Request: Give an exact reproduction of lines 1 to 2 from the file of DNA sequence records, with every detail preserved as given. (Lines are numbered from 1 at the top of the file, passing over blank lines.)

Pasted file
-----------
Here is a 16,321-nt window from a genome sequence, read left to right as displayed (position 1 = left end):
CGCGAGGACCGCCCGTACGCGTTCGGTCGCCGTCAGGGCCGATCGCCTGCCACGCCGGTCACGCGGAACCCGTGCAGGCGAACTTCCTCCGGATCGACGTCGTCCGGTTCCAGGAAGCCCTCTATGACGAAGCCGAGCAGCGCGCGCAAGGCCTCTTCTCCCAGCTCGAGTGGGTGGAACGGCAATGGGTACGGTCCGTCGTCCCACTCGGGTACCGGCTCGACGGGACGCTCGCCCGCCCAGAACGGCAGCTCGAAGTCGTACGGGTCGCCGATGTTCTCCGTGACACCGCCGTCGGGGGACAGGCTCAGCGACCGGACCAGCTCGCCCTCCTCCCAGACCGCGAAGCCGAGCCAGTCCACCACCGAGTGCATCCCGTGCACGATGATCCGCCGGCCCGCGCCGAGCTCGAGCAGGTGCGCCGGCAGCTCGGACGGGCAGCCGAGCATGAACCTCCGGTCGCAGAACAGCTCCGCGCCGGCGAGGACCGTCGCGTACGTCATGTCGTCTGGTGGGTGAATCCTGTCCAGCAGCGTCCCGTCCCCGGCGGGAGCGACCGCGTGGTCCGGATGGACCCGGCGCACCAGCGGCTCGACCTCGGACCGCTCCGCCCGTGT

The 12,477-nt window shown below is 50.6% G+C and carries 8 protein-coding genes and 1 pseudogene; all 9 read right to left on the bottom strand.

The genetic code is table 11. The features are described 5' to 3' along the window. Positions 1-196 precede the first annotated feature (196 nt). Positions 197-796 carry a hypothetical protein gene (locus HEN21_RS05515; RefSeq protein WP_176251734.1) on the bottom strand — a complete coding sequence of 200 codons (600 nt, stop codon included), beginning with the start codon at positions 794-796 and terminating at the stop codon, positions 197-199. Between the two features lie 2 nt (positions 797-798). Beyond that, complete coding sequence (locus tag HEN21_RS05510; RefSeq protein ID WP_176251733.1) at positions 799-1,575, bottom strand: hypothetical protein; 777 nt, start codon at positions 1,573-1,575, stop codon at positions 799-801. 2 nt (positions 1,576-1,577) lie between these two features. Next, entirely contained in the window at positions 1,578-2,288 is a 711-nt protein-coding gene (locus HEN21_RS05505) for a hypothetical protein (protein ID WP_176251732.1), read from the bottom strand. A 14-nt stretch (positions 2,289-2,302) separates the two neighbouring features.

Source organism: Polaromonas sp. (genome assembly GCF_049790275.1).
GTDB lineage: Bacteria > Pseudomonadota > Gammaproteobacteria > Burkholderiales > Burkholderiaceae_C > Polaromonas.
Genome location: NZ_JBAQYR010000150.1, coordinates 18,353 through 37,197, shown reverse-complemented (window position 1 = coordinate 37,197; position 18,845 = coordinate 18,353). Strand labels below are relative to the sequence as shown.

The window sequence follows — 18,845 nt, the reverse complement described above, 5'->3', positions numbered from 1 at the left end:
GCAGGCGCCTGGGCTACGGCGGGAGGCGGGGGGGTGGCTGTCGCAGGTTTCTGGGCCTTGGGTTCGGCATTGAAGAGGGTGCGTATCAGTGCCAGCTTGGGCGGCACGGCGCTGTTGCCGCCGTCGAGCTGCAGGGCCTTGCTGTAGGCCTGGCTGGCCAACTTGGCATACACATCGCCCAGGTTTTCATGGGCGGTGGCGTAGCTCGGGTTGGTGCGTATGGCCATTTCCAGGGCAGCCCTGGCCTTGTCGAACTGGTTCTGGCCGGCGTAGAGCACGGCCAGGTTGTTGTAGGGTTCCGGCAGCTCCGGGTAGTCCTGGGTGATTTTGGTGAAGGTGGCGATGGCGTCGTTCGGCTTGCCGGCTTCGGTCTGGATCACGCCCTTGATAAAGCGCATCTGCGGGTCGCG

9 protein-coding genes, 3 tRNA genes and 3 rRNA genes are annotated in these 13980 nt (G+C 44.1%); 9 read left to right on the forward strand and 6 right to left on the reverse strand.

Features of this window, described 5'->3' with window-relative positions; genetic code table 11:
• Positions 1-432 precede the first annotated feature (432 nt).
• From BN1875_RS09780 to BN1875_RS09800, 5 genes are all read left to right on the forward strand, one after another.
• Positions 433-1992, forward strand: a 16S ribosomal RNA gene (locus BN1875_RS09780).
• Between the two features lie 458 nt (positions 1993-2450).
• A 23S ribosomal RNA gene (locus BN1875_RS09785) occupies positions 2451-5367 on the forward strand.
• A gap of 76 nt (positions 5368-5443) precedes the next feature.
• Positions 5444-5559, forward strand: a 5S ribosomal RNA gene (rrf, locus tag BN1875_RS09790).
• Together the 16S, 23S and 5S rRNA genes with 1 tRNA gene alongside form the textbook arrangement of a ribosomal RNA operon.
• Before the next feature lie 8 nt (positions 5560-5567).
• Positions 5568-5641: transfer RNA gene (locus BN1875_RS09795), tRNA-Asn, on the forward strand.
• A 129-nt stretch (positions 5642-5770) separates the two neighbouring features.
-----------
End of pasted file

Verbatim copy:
Here is a 16,321-nt window from a genome sequence, read left to right as displayed (position 1 = left end):
CGCGAGGACCGCCCGTACGCGTTCGGTCGCCGTCAGGGCCGATCGCCTGCCACGCCGGTCACGCGGAACCCGTGCAGGCGAACTTCCTCCGGATCGACGTCGTCCGGTTCCAGGAAGCCCTCTATGACGAAGCCGAGCAGCGCGCGCAAGGCCTCTTCTCCCAGCTCGAGTGGGTGGAACGGCAATGGGTACGGTCCGTCGTCCCACTCGGGTACCGGCTCGACGGGACGCTCGCCCGCCCAGAACGGCAGCTCGAAGTCGTACGGGTCGCCGATGTTCTCCGTGACACCGCCGTCGGGGGACAGGCTCAGCGACCGGACCAGCTCGCCCTCCTCCCAGACCGCGAAGCCGAGCCAGTCCACCACCGAGTGCATCCCGTGCACGATGATCCGCCGGCCCGCGCCGAGCTCGAGCAGGTGCGCCGGCAGCTCGGACGGGCAGCCGAGCATGAACCTCCGGTCGCAGAACAGCTCCGCGCCGGCGAGGACCGTCGCGTACGTCATGTCGTCTGGTGGGTGAATCCTGTCCAGCAGCGTCCCGTCCCCGGCGGGAGCGACCGCGTGGTCCGGATGGACCCGGCGCACCAGCGGCTCGACCTCGGACCGCTCCGCCCGTGT